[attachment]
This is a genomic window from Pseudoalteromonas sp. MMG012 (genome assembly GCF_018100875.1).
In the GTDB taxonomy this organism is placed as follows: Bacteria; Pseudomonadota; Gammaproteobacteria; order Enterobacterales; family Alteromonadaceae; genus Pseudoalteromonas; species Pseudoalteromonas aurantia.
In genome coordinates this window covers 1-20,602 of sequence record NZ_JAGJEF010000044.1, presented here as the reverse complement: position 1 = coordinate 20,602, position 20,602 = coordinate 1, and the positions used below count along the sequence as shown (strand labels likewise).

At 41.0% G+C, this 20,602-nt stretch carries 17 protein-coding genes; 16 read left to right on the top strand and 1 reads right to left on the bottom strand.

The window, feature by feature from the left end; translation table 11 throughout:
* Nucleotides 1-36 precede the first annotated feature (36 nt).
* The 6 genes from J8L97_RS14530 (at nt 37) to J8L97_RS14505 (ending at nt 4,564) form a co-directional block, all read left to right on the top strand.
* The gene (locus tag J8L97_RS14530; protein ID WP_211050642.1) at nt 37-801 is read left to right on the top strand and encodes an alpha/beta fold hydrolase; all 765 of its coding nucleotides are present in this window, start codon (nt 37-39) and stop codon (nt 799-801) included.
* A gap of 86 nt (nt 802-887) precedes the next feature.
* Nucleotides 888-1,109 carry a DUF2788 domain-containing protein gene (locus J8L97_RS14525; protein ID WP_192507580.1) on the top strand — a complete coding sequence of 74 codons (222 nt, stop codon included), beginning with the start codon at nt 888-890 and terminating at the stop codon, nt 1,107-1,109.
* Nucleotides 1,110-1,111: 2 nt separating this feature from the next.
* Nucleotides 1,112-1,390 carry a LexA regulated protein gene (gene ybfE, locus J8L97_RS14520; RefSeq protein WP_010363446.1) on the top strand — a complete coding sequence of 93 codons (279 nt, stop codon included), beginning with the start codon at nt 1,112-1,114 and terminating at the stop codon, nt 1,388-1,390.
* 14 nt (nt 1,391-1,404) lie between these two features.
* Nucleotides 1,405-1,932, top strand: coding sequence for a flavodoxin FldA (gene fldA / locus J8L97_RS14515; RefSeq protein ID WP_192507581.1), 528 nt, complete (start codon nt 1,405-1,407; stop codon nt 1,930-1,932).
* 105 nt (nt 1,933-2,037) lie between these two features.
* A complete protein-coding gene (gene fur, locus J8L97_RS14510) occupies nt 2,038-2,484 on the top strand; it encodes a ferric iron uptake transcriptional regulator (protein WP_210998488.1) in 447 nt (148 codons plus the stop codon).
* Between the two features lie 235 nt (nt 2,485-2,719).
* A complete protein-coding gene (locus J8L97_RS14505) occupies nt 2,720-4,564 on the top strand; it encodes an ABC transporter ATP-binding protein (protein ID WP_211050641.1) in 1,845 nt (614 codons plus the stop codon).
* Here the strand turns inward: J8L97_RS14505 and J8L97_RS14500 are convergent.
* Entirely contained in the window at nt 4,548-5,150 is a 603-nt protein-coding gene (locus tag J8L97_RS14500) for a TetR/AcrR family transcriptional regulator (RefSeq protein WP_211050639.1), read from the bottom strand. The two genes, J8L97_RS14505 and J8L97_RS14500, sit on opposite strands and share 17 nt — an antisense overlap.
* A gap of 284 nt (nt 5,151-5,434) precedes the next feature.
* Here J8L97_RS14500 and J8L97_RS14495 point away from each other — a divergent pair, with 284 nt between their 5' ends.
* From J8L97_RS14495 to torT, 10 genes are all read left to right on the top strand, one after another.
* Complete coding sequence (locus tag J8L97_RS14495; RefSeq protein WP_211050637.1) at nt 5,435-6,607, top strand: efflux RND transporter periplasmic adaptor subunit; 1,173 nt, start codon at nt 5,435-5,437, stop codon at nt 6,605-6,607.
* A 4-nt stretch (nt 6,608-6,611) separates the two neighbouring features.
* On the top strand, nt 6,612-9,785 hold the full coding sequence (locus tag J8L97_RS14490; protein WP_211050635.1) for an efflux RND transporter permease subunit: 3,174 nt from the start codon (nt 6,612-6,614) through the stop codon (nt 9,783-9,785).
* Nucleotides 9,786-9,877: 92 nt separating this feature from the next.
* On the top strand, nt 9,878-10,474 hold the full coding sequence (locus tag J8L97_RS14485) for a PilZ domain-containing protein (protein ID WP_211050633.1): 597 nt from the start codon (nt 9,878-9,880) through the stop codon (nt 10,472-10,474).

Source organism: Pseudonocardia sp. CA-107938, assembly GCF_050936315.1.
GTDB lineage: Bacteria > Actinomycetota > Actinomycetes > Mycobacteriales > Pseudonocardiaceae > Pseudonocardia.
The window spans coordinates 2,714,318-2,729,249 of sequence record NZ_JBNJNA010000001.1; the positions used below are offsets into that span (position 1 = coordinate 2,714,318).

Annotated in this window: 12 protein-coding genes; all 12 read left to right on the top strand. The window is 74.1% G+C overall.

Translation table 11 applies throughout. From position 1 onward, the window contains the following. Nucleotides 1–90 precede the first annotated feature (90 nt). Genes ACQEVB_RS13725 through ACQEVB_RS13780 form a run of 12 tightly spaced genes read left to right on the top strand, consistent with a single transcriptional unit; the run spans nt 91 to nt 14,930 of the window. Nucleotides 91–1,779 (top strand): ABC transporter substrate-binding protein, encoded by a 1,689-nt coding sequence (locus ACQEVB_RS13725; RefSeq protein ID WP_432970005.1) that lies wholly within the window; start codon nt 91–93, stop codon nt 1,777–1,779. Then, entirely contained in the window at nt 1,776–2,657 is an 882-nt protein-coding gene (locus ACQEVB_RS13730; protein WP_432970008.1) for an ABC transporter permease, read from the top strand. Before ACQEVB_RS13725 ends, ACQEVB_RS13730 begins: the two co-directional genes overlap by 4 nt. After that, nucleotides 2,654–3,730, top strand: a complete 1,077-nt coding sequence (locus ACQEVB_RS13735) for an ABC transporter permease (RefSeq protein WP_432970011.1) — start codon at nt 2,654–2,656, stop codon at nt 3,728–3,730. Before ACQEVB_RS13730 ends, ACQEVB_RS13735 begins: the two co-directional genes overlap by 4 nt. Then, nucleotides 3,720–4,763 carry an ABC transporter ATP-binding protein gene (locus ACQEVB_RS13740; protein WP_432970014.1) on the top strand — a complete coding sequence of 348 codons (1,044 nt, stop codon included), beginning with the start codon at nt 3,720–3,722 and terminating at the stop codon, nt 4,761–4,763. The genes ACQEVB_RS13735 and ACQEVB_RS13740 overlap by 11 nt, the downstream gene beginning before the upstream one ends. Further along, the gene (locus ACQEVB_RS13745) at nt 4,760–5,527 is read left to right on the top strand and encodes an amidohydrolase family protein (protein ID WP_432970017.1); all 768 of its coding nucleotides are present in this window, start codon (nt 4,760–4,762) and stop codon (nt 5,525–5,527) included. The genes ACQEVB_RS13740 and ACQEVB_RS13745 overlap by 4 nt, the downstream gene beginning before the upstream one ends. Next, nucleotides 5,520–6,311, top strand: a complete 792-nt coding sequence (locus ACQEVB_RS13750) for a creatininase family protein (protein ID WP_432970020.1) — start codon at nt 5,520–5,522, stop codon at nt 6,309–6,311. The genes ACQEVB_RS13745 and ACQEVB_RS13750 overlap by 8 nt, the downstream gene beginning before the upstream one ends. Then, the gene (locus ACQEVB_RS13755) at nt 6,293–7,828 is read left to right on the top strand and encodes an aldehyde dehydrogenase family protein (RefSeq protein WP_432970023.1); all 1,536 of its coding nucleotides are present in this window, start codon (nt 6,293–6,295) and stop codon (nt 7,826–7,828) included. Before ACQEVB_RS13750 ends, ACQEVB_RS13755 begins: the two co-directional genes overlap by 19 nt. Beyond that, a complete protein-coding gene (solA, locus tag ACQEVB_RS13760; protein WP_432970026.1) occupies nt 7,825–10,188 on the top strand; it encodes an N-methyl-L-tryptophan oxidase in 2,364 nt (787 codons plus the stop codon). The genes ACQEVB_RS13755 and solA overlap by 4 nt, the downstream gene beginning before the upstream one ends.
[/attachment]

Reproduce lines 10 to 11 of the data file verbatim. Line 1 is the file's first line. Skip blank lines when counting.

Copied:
* Nucleotides 888-1,109 carry a DUF2788 domain-containing protein gene (locus J8L97_RS14525; protein ID WP_192507580.1) on the top strand — a complete coding sequence of 74 codons (222 nt, stop codon included), beginning with the start codon at nt 888-890 and terminating at the stop codon, nt 1,107-1,109.
* Nucleotides 1,110-1,111: 2 nt separating this feature from the next.